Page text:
Learn How To Be Brilliant And Upgrade Your Mental Software With The ‘Doctor of Happiness’ Andy Cope’s New Book
‘Think Positive’ has become such a cliche that there’s a backlash against it, but as Dr Andy Cope has found out, there’s a true modern superpower in being able to override the default negative outlook that evolution has written onto our brains.
RSNG read his new book ‘The Little Book Of Being Brilliant’ to discover the mindset hacks that can help you to become just that little bit more awesome, everyday…
Don’t Hate Mondays Ingrained habits don’t just appear in what we do – emotions can be habitual too, says Dr Andy Cope. Take Mondays, for example: ‘Why the heck do we reserve our happiness for Fridays? Why not TGI Mondays? It’s a seventh of our lives we’ve learned to loathe,’ he asks in The Little Book Of Being Brilliant.
When you combine this effect with the fact that emotions are contagious – transferring to your colleagues, friends and families and then travelling out in a ripple effect to people you don’t know and have never even met – then it’s easy to see how small changes in your outlook can have big impacts.
As Cope points out, we are hardwired to mimic others outwardly, which then creates a corresponding internal emotion. ‘You coming in full of genuine enthusiasm and positivity will resonate with your work colleagues. They will experience an upward spiral of emotions simply because you’re in their life.’
Spot Your Positive Illusions When it comes to looking to the future, the human tendency is to expect that things will become better with ‘a big helping of happiness at the far end of the rainbow.’ Cope says these are called ‘positive illusions’ by psychologists, and we all have them, even if things are actually going well for us.
We have evolved to view the future positively because this is essential for human progress – unfortunately we don’t see the present in the same way. Instead we are hyper alert for negatives, because these are more pressing, in a survival context.
‘Evan Gorgon suggests the brain scans the environment five times a second, looking for danger,’ says Cope. When you combine this with the fact that your ‘positive illusions’ of the future are often just that: illusions, then you are set up to feel negative in the now and and then disappointed when you don’t strike gold at the end of the rainbow. But this is programming you can overcome...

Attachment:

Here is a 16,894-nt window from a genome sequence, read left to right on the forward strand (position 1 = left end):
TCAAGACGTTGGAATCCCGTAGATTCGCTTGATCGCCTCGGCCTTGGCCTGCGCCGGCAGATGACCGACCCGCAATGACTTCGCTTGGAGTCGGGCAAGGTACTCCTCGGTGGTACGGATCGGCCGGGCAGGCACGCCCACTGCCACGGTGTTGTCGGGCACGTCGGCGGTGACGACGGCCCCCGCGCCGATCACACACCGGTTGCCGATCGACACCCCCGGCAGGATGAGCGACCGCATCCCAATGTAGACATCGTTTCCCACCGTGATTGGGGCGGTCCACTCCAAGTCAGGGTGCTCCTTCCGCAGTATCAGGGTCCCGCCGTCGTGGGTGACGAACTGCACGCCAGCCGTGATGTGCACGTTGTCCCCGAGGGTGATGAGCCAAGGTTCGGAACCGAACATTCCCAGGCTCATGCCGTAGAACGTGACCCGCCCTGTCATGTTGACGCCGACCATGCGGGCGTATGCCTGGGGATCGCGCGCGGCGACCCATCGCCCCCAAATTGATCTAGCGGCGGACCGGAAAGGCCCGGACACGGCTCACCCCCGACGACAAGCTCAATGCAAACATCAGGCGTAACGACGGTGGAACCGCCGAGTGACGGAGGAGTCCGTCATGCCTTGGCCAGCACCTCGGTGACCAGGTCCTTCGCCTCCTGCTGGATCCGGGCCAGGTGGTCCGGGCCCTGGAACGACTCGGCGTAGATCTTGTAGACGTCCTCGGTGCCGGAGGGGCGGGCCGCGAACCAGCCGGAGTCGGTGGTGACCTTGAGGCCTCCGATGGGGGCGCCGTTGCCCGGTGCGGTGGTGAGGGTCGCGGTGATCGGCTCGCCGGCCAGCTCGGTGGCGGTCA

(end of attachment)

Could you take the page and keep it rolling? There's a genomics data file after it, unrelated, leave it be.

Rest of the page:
Realise Your Brain Is Spamming You Your mind has about 80,000 thoughts a day, and that’s just the ones that make it through from the buffering queue of the potential million thoughts that you could have. ‘Our brains are organised in exactly the opposite way to your computer’s spam filter… Your brain is alert to every threat, crisis and potential embarrassment. In fact, it’s so finely tuned towards negativity that if there isn’t a crisis then it’s very good at imagining one,’ says Cope.
What’s more the neurological reaction to external events, such as criticisms, bomb our bodies with the stress hormone cortisol, which can erode our self-worth, and lingers for a couple of hours says Cope. This contrasts with the oxytocin generated by receiving praise, which is removed from your bloodstream in around five minutes.
Choose To Be More Positive It’s starting to look like the dice are loaded against thinking positivity and being awesome, but Cope is optimistic, so long as you recognise the power of conscious choice. Cope turned the study of happiness on its head. Rather than studying those who were unhappy, he looked at the people who were the happiest and most positive.
He discovered that 2% of people are consistently in the upper level of mood. They generally feel great and report higher levels of energy and happiness, which contrasts with the bottom 2%, those who are not depressed or mentally ill, but are negative in outlook, and have less energy.